Lucious Christopher “L.C.” Bates was an editor, publisher, civil rights activist, community leader, husband, and inspiration. In 1941, he and his wife, Daisy Bates, started the Arkansas State Press, a publication designed ‘‘to bring about change in society by encouraging blacks to demand equal rights guaranteed by the Constitution.’’ Their desire to begin such a venture couldn’t have come at a better time for blacks, especially in Arkansas.
“Separate but equal”
When the United States decided to enter World War II on Dec. 7, 1941, fewer than 4,000 African Americans were serving in the military. By 1945, more than 1.2 million African Americans were in the service, including thousands of black women. These groups traveled alongside their white counterparts across seas to fight for their country, but they were met with discrimination and segregation, much like what they’d experienced in civilian life.
From 1877 to 1964, the South was governed by Jim Crow laws, rules designed to keep blacks separate from whites. These principles affected almost every facet of everyday life, mandating the segregation of schools, parks, libraries, drinking fountains, restrooms, buses, trains, and restaurants. The implementation of these rules ensured that blacks remained disenfranchised, inferior, and unequal to whites.
When black soldiers returned home from war, rather than being honored and celebrated for putting their lives on the line, they were instructed to abide by the rules of Jim Crow.
Due to issues like this, Bates saw his newspaper, the State Press, as a tool to enhance communication between the races and, thus, improve conditions for blacks. As editor of the weekly paper, he made sure to speak up about events and occurrences within the black community that were unjust and deserved to be brought to light. He was honest, open, and forthright in his approach, making statements that no one else seemed to have the courage to communicate.
Throughout the course of the State Press’ run, Bates allowed nothing to stop him from saying what needed to be said, especially concerning the education of future black leaders. Bates and many others in his community understood that separate schools didn’t equate to equal education for blacks, so he and surrounding leaders, including those of the National Association for the Advancement of Colored People, began advocating for improvements in black schools, along with economic opportunities.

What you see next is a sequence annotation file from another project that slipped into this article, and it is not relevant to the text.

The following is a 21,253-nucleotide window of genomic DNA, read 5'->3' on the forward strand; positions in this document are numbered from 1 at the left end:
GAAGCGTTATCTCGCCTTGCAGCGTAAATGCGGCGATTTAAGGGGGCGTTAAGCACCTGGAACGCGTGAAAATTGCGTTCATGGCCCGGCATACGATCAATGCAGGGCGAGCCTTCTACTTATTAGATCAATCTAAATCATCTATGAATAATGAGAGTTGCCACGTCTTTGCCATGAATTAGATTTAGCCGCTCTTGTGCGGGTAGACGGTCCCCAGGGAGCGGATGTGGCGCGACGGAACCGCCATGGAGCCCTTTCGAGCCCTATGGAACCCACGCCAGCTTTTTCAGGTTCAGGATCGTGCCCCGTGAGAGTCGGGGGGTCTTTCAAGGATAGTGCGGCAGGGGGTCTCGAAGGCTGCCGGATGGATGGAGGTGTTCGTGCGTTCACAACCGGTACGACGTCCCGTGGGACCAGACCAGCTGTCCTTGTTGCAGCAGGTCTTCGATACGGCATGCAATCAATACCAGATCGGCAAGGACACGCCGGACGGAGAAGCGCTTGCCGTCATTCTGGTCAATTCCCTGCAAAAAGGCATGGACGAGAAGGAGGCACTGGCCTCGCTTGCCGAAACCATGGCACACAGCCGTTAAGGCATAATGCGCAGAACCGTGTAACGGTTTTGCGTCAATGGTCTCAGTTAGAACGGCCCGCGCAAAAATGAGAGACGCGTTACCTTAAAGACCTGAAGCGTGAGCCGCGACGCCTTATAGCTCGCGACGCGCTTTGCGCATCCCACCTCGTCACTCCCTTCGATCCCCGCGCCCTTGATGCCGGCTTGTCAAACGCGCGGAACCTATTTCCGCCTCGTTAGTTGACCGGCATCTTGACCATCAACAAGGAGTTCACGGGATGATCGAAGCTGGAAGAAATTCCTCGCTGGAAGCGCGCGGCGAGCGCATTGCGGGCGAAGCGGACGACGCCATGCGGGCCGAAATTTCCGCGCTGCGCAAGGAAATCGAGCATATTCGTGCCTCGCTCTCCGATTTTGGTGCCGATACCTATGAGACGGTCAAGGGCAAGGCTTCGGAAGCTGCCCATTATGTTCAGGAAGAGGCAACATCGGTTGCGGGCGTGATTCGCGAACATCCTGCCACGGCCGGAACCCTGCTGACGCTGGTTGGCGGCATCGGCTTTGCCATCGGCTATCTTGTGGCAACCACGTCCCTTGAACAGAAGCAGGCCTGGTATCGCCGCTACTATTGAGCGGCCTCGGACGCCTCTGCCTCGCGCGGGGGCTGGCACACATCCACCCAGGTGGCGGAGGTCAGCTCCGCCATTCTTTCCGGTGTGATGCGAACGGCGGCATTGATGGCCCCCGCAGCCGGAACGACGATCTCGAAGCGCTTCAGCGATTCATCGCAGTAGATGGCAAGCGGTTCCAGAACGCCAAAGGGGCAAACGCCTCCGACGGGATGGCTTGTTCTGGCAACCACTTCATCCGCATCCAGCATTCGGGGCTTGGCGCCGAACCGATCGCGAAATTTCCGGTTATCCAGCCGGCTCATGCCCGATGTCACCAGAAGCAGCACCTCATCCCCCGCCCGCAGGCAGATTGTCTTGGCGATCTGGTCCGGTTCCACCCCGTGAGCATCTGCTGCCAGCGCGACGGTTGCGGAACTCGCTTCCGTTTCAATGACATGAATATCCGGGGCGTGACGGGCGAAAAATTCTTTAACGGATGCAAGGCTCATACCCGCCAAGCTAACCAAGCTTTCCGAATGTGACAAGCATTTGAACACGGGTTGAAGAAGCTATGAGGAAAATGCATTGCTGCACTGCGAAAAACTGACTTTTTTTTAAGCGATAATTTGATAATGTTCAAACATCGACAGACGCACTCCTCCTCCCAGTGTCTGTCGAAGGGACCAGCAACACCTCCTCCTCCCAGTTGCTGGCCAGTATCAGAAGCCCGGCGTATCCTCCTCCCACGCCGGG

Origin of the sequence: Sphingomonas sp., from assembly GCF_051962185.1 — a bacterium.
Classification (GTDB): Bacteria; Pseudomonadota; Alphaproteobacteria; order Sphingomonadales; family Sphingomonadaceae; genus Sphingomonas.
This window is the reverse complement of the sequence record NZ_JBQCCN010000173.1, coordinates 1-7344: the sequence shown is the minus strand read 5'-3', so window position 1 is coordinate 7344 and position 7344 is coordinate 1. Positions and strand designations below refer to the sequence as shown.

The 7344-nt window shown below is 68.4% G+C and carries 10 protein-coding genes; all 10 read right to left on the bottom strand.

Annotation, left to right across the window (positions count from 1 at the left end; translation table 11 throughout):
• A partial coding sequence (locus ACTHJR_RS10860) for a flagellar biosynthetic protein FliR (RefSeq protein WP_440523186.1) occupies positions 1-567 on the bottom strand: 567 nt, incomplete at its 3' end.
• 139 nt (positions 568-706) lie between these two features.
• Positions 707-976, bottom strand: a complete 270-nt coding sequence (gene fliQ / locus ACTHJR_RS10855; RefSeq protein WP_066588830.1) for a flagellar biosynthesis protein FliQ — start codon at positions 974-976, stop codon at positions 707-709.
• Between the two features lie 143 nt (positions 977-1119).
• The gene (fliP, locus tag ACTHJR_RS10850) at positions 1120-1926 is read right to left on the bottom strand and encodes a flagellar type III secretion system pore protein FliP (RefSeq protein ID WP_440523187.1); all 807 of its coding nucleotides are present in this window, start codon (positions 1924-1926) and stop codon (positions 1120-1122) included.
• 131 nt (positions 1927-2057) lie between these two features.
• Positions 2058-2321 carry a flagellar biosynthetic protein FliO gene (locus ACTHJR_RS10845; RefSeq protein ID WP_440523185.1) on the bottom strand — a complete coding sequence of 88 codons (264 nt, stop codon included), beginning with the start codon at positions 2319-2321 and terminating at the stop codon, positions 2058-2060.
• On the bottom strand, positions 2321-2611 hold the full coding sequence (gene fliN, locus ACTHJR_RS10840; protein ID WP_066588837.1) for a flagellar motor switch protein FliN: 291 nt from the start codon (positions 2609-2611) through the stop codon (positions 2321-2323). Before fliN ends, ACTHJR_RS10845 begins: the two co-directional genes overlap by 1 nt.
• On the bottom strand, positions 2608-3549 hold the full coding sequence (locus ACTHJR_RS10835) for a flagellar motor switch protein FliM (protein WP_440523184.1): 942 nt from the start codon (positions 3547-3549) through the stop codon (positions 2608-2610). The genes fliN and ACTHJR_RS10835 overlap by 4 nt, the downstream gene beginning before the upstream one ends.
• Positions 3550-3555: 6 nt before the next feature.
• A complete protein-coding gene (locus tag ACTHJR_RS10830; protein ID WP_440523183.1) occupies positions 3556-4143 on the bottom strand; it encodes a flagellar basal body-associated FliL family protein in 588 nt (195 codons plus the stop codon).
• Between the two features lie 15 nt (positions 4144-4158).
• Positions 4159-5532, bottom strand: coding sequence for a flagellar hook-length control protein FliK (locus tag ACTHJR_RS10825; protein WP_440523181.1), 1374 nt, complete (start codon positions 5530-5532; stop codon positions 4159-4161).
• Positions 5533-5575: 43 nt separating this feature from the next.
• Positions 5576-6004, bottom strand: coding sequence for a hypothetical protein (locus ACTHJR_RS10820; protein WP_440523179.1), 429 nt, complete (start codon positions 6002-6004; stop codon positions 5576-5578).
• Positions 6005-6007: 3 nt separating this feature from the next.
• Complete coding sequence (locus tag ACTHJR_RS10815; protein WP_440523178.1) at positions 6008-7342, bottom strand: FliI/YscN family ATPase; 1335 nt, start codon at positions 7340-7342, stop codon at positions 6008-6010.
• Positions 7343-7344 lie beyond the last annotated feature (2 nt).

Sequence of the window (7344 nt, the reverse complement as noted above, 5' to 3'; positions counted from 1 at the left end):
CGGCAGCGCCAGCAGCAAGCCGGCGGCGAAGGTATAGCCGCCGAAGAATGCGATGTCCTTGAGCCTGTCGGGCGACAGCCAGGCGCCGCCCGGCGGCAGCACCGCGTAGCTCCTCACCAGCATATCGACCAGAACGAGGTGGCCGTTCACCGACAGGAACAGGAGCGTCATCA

Brown v. Board of Education
In May 1954, after nearly two years of discourse and analysis, the Brown v. Board of Education decision was passed down by the United States Supreme Court, declaring state laws that established separate public schools for whites and blacks as unconstitutional. Although excited by the news, Bates knew that this decision would ruffle the feathers of his Southern, white counterparts, so he prepared the black community by using the paper to express the stance they should take for what was about to come. Not everyone in the black community agreed with this decision, as they felt changes were occurring too fast, which would result in a backlash of the whites, but Bates was more than prepared for the fight.
In the days, weeks, months, and years following the court’s decision, the Bates couple took on the role of foot soldiers to ensure that the ruling was acknowledged and put into action as soon as possible. While L.C. continued to keep the community abreast of their progress through the paper, Daisy hit the ground running and took on the role as the community’s spokesperson for the issue. This was during a time when women were routinely stationed in the background.
The Little Rock Nine
Once a group of black students were selected and permitted to attend an all-white high school in Little Rock, Daisy served as the mentor to the students, who later became known as the Little Rock Nine. The Little Rock Central High School crisis received international attention due to the unruly treatment and pure hatred spewed by a mob of white people toward the black children. As their spokesperson, Daisy received just as much attention as the children, so her legacy was eminent and her role in the story remained in the spotlight for many years to follow. Since then, she has been the topic of several documentaries, articles, novels, and celebrations.
Celebrating the legacy of the man behind the curtain
Today, we continue to celebrate Daisy Bates, but we also want to show appreciation for her better half; the brains behind the State Press and the force that helped to mold and push her to become the legacy that she became. L. C. Bates was a phenomenal leader in more ways than one. He established a publication that served as the largest African-American owned newspaper in Arkansas throughout its existence, he played a large role in the successful fight that gave African Americans the right to vote in the Arkansas Democratic Party, and he helped to lead the charge in the integration of Central High School. L. C. Bates was truly an inspiration with a legacy that deserves to be shared with the masses.